Pearson’s correlation analysis was performed to evaluate the association between clinical variables, each of the chronotypes (MEQ), and SAT (SAS-SV). The SAS-SV score was significantly correlated with age (r=-0.108, p<0.001), sex (r=0.103, p=0.001), inattention (r=0.11, p<0.001), HAD-A (r=0.099, p=0.001), MEQ (r=-0.123, p<0.001), social jetlag (r=0.157, p<0.001), sunlight exposure duration per day (r=-0.086, p=0.005), and smartphone usage time before bedtime (r=0.212, p<0.001). The HAD-D (r=0.036, p=0.246) and sleep duration (r=0.006, p=0.834) were not significantly correlated with the SAS-SV score. The MEQ score was significantly correlated with age (r=0.121, p<0.001), sex (r=-0.091, p=0.003), inattention (r=-0.264, p<0.001), HAD-A (r=-0.181, p< 0.001), HAD-D (r=-0.241, p<0.001), SAS-SV (r=-0.123, p<0.001), social jetlag (r=-0.147, p<0.001), sunlight exposure duration per day (r=0.078, p<0.001), sleep duration (r=0.098, p=0.001), and smartphone usage time before bedtime (r=-0.092, p=0.003).
A multiple linear regression analysis was conducted with clinical variables that were significantly associated with the SAS-SV and MEQ according to the Pearson’s correlation analysis (p<0.1). One analysis was performed with SAS-SV as the dependent variable and with age, sex, HAD-A, HAD-D, MEQ, inattention, social jetlag, sunlight exposure duration per day, sleep duration, and smartphone usage time before bedtime as independent variables, and explained 8.6% of the variation in SAS-SV (F=10.995, p<0.001, adjusted R2=0.086). HAD-A (β=0.081, p=0.047), MEQ (β=-0.065, p=0.038), social jetlag (β=0.110, p<0.001), sunlight exposure duration per day (β=-0.071, p=0.017), and smartphone usage time before bedtime (β=0.196, p<0.001) were significant variables. In another analysis, we used MEQ as the dependent variable and age, sex, HAD-A, HAD-D, SAS-SV, inattention, social jetlag, sunlight exposure duration per day, sleep duration and smartphone usage time before bedtime as independent variables, and explained 11.8% of the variation in MEQ (F=15.166, p<0.001, adjusted R2= 0.118). The HAD-D (β=-0.180, p<0.001), SAS-SV (β=-0.063, p= 0.038), inattention (β=-0.181, p<0.001), social jetlag (β=-0.114, p<0.001), sleep duration (β=0.061, p=0.039), and smartphone usage time before bedtime (β=-0.068, p=0.021) had significant relationships.
A path analysis model was created to evaluate the relationships between clinical variables, the chronotype, and SAT. The MEQ was set to mediate the association between the clinical variables and SAS-SV in the model. Clinical variables that were significantly related with the SAS-SV and the MEQ according to the multiple linear regression analysis were used in the path analysis (Figure 1). Multiple goodness-of-fit measures were used to assess model fit, and all indices were a sufficient fit to the model; χ2=9.353 (df=5, p=0.096), CFI=0.996, NFI=0.992, SRMR=0.011, RMSEA=0.029, AGFI=0.982, TLI=0.973. As shown in Table 3, all path coefficients were significant. Table 4 depicts the causal effect that included direct, indirect, and total effects of the clinical variables on SAT. The path from smartphone usage time before bedtime and social jetlag to SAT had both direct and indirect effects. Spending more time using a smartphone before bedtime and experiencing a larger social jetlag were associated with higher SAT. Additionally, the total effects of both variables increased slightly when MEQ mediated the associations. The indirect path from the HAD-D, sleep duration, and inattention to SAT mediated by the MEQ were significant. Experiencing more depressive symptoms, shorter sleep duration, and being a more inattentive type were related to the eveningness and led to a high risk of smartphone addiction. The direct path from HAD-A and sunlight exposure duration to SAT was significant. Being more anxious and spending less time in sunlight suggested a higher SAT.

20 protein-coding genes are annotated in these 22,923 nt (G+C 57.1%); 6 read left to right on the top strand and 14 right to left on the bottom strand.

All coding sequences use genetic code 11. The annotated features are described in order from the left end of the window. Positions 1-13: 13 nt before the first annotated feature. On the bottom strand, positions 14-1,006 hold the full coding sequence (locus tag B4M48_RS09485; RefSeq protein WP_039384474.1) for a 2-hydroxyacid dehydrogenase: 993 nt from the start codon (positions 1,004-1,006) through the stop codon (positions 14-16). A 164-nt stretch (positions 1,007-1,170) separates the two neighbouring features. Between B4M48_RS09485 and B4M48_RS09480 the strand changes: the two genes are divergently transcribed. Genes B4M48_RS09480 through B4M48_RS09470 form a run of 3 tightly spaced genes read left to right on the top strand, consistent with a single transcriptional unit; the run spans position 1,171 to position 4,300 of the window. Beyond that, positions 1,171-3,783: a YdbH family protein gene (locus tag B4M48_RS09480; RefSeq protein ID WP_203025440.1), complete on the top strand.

DISCUSSION

The present study demonstrated that more social jetlag and longer smartphone usage before bedtime had both direct and indirect relationships with high SAT via eveningness. Moreover, shorter exposure to sunlight and more anxiety symptoms had direct relationships with high SAT. In contrast, more depressive symptoms, shorter sleep duration, and more symptoms of inattention had an indirect relationship with high SAT through the eveningness.